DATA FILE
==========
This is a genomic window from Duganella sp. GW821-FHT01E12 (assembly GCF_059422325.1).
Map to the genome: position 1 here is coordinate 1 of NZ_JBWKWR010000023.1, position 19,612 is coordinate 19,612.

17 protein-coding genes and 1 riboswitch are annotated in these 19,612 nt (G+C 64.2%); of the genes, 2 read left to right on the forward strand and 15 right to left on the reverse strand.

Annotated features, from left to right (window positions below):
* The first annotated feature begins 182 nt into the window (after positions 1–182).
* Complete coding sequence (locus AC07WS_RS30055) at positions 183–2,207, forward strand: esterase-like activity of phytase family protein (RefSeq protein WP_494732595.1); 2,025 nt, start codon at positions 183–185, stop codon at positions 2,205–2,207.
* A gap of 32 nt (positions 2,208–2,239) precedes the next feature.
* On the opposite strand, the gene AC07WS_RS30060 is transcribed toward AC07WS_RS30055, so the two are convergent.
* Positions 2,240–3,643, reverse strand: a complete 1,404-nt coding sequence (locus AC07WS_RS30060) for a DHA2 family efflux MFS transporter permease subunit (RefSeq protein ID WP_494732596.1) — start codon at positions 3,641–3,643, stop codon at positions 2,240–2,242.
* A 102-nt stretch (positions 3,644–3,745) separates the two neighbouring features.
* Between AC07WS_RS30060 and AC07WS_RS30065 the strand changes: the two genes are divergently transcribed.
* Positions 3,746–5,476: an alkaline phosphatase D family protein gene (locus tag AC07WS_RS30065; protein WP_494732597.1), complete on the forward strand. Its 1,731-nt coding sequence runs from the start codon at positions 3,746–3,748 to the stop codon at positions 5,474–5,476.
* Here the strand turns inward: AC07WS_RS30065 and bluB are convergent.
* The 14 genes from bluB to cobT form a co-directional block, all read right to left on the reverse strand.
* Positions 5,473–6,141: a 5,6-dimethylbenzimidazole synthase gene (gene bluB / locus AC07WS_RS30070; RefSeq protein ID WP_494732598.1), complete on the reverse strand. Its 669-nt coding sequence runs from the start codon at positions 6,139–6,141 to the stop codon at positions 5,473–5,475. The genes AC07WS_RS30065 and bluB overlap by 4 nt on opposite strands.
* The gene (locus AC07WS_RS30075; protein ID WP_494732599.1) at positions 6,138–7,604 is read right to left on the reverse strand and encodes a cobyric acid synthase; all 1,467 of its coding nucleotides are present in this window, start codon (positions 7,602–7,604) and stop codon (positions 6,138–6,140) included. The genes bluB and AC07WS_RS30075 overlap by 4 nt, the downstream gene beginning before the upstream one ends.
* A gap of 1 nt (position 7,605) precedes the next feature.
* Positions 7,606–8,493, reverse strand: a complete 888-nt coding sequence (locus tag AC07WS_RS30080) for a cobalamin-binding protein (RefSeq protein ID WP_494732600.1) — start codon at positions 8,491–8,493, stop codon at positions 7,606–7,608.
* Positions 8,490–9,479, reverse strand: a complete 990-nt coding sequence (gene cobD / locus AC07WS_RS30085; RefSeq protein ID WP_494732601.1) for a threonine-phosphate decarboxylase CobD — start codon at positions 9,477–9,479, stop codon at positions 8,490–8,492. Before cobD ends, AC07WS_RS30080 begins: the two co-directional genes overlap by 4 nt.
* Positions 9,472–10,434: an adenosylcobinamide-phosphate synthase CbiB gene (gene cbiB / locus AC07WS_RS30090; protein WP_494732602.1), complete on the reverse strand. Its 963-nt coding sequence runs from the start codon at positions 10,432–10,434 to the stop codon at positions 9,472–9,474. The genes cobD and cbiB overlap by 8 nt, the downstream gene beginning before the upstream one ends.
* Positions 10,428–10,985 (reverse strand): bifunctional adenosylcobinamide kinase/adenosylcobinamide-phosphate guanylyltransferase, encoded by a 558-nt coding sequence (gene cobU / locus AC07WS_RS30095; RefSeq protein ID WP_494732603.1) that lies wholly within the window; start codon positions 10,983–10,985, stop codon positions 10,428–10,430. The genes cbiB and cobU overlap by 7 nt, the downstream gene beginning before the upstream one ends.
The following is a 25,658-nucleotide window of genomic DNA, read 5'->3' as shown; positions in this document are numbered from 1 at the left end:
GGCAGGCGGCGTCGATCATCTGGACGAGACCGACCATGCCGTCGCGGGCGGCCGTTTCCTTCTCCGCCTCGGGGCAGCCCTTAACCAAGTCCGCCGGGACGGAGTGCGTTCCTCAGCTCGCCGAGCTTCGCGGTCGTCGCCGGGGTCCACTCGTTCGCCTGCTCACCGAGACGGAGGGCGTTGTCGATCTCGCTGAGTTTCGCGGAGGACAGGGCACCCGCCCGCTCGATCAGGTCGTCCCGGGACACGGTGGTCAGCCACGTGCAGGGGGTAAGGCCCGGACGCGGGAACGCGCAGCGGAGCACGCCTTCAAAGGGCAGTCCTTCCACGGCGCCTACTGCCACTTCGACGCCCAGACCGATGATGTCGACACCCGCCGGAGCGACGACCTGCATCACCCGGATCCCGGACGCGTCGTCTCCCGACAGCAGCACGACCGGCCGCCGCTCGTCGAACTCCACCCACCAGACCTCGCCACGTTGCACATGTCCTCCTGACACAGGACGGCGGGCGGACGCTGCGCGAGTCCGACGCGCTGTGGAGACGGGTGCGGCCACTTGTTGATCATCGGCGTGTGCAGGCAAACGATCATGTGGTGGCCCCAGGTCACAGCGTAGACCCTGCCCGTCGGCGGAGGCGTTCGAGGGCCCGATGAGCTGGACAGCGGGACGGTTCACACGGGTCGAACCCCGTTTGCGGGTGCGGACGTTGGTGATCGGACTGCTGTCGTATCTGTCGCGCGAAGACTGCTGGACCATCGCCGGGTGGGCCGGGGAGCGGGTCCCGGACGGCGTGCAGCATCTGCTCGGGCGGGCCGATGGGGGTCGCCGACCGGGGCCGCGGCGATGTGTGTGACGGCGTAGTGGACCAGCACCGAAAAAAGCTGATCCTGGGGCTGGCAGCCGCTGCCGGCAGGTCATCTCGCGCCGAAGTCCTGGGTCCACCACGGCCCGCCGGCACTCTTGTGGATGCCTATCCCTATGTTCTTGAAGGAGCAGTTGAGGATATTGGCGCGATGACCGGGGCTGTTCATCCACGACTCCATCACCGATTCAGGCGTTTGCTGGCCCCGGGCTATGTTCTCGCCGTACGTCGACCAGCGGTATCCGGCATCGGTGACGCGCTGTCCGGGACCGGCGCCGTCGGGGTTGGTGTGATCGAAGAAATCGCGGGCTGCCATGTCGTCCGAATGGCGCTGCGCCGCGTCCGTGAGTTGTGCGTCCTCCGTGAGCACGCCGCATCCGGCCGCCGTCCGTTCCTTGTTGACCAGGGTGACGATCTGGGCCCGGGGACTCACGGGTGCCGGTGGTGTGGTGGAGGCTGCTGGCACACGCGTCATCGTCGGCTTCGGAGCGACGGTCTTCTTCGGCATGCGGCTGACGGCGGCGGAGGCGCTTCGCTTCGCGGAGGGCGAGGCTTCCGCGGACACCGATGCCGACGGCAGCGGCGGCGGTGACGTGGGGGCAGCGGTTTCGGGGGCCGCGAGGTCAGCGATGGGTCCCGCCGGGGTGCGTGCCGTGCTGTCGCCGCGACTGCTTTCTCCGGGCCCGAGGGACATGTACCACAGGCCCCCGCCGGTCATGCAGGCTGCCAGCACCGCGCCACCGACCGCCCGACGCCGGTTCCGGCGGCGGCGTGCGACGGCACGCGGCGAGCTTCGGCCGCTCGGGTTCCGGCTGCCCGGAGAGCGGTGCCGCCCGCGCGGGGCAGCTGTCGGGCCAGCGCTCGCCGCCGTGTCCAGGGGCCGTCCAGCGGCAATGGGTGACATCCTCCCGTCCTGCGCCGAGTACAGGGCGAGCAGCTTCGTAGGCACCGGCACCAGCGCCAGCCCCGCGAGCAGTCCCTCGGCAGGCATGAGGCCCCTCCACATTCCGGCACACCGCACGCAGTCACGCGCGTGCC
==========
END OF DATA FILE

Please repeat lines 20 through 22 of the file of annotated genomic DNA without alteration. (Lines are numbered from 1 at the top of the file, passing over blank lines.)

* Positions 9,472–10,434: an adenosylcobinamide-phosphate synthase CbiB gene (gene cbiB / locus AC07WS_RS30090; protein WP_494732602.1), complete on the reverse strand. Its 963-nt coding sequence runs from the start codon at positions 10,432–10,434 to the stop codon at positions 9,472–9,474. The genes cobD and cbiB overlap by 8 nt, the downstream gene beginning before the upstream one ends.
* Positions 10,428–10,985 (reverse strand): bifunctional adenosylcobinamide kinase/adenosylcobinamide-phosphate guanylyltransferase, encoded by a 558-nt coding sequence (gene cobU / locus AC07WS_RS30095; RefSeq protein ID WP_494732603.1) that lies wholly within the window; start codon positions 10,983–10,985, stop codon positions 10,428–10,430. The genes cbiB and cobU overlap by 7 nt, the downstream gene beginning before the upstream one ends.
The following is a 25,658-nucleotide window of genomic DNA, read 5'->3' as shown; positions in this document are numbered from 1 at the left end: